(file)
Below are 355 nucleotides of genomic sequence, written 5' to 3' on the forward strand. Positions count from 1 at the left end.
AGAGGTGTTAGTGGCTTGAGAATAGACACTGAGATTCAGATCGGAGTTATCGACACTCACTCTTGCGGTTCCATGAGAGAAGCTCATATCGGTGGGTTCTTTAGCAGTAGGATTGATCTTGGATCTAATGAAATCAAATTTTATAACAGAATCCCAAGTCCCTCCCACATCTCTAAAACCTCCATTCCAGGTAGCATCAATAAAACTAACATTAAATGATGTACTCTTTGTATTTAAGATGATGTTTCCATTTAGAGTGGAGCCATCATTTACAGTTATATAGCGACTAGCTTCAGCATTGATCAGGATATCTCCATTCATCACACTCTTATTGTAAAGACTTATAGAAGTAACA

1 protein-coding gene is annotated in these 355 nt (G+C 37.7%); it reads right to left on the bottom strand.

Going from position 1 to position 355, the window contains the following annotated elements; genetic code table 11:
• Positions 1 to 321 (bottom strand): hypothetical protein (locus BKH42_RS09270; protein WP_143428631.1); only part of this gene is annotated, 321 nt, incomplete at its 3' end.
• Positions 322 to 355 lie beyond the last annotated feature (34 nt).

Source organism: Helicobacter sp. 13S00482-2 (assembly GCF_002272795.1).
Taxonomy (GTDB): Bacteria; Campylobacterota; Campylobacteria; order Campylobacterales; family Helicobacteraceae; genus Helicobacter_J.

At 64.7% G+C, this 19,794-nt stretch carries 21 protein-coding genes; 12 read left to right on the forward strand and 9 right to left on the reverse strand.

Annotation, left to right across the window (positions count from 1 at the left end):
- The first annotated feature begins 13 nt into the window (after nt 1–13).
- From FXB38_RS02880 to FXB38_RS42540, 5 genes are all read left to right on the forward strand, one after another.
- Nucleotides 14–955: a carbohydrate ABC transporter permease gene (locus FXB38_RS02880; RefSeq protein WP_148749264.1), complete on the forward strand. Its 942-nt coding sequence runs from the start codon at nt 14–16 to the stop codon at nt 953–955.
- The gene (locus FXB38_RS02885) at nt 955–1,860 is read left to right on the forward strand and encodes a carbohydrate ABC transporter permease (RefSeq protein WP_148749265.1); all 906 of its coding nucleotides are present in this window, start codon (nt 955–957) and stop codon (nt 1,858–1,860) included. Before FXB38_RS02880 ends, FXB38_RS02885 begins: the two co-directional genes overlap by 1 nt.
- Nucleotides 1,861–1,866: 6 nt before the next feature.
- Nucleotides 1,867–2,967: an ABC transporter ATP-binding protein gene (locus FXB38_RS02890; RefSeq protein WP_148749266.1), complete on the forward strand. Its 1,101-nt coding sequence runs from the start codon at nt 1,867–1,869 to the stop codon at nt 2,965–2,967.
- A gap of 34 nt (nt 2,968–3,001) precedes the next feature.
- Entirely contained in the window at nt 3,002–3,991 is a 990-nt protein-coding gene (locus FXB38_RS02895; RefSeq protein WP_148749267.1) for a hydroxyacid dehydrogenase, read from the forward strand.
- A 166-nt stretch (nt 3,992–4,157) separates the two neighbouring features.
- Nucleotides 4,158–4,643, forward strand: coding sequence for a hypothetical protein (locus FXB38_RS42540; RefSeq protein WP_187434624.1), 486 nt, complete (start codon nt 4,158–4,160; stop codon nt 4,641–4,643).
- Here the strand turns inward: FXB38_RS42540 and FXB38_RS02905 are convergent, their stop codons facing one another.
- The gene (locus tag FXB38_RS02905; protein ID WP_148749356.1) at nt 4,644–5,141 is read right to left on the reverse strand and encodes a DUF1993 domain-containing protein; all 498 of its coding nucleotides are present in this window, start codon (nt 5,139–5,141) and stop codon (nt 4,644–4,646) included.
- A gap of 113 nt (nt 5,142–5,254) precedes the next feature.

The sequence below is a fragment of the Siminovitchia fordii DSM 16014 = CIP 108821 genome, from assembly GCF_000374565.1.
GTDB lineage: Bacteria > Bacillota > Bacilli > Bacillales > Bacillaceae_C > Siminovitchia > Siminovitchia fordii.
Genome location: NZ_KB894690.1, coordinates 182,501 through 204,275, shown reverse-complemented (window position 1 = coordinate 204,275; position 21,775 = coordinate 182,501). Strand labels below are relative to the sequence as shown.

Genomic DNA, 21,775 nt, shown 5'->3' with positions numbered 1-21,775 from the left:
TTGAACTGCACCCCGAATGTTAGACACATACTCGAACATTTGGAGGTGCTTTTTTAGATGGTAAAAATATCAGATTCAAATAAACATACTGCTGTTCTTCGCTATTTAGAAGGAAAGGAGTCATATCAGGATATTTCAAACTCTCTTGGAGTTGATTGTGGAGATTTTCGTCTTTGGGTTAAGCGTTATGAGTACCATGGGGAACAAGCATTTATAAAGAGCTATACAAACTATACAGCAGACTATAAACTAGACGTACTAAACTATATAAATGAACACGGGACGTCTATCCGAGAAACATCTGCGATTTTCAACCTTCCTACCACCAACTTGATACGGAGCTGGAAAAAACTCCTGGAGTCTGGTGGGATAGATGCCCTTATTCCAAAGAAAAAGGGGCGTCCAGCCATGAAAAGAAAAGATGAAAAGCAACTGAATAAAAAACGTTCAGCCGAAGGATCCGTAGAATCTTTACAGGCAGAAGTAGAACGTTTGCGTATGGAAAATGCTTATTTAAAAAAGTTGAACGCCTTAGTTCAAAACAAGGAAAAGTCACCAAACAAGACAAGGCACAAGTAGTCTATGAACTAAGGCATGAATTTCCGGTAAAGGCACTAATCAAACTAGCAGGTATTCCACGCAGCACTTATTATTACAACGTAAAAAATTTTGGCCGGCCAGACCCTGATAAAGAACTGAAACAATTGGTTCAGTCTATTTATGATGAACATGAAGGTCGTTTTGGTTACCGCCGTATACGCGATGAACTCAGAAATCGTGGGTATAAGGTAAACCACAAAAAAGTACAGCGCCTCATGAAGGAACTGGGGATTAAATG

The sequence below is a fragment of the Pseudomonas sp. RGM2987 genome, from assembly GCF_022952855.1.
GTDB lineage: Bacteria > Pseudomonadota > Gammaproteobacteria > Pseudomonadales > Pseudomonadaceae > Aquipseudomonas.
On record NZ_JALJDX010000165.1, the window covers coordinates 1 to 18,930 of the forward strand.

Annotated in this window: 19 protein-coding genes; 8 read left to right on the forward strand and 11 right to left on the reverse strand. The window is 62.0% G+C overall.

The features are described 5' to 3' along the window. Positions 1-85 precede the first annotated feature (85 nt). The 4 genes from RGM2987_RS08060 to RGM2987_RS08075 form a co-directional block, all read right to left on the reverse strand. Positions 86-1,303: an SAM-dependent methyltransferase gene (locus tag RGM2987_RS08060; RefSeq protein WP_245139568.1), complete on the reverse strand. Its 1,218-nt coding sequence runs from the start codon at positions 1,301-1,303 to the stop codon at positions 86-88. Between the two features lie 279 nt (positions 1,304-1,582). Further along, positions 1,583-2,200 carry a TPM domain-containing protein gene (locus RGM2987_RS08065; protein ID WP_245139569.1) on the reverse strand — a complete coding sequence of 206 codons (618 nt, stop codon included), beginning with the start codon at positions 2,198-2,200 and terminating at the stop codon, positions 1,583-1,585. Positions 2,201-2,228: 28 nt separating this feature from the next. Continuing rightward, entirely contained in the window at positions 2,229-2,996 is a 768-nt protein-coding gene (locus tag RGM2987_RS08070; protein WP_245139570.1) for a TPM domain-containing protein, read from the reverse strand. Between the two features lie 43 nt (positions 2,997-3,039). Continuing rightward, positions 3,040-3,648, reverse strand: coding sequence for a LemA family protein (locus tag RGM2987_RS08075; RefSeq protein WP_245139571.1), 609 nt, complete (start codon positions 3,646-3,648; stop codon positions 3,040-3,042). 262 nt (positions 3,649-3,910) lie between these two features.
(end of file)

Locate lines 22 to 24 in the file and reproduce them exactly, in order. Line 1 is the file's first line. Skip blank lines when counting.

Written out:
- The gene (locus tag FXB38_RS02905; protein ID WP_148749356.1) at nt 4,644–5,141 is read right to left on the reverse strand and encodes a DUF1993 domain-containing protein; all 498 of its coding nucleotides are present in this window, start codon (nt 5,139–5,141) and stop codon (nt 4,644–4,646) included.
- A gap of 113 nt (nt 5,142–5,254) precedes the next feature.

The sequence below is a fragment of the Siminovitchia fordii DSM 16014 = CIP 108821 genome, from assembly GCF_000374565.1.